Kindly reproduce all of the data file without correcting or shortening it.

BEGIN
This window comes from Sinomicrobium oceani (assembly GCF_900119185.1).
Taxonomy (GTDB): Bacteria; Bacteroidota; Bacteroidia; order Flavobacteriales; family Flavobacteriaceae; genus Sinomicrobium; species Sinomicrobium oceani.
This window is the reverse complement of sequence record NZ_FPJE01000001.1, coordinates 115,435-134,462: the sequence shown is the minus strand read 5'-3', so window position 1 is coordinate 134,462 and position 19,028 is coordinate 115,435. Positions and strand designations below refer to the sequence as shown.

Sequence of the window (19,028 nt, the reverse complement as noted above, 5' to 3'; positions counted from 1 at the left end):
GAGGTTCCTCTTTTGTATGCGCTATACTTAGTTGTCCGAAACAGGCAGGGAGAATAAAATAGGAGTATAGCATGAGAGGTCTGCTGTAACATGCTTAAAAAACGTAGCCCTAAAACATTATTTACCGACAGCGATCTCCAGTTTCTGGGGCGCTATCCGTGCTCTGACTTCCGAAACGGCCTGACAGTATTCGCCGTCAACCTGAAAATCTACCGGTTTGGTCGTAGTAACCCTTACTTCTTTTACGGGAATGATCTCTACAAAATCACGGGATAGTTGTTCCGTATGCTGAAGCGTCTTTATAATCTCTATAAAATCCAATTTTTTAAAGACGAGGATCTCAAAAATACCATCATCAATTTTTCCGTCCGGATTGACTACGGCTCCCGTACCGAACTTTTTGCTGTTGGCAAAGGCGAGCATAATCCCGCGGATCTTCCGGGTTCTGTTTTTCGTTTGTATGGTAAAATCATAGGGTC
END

This window comes from Sinomicrobium oceani (assembly GCF_900119185.1).
Taxonomy (GTDB): Bacteria; Bacteroidota; Bacteroidia; order Flavobacteriales; family Flavobacteriaceae; genus Sinomicrobium; species Sinomicrobium oceani.
This window is the reverse complement of sequence record NZ_FPJE01000001.1, coordinates 115,435-134,462: the sequence shown is the minus strand read 5'-3', so window position 1 is coordinate 134,462 and position 19,028 is coordinate 115,435. Positions and strand designations below refer to the sequence as shown.

Sequence of the window (19,028 nt, the reverse complement as noted above, 5' to 3'; positions counted from 1 at the left end):
GAGGTTCCTCTTTTGTATGCGCTATACTTAGTTGTCCGAAACAGGCAGGGAGAATAAAATAGGAGTATAGCATGAGAGGTCTGCTGTAACATGCTTAAAAAACGTAGCCCTAAAACATTATTTACCGACAGCGATCTCCAGTTTCTGGGGCGCTATCCGTGCTCTGACTTCCGAAACGGCCTGACAGTATTCGCCGTCAACCTGAAAATCTACCGGTTTGGTCGTAGTAACCCTTACTTCTTTTACGGGAATGATCTCTACAAAATCACGGGATAGTTGTTCCGTATGCTGAAGCGTCTTTATAATCTCTATAAAATCCAATTTTTTAAAGACGAGGATCTCAAAAATACCATCATCAATTTTTCCGTCCGGATTGACTACGGCTCCCGTACCGAACTTTTTGCTGTTGGCAAAGGCGAGCATAATCCCGCGGATCTTCCGGGTTCTGTTTTTCGTTTGTATGGTAAAATCATAGGGTC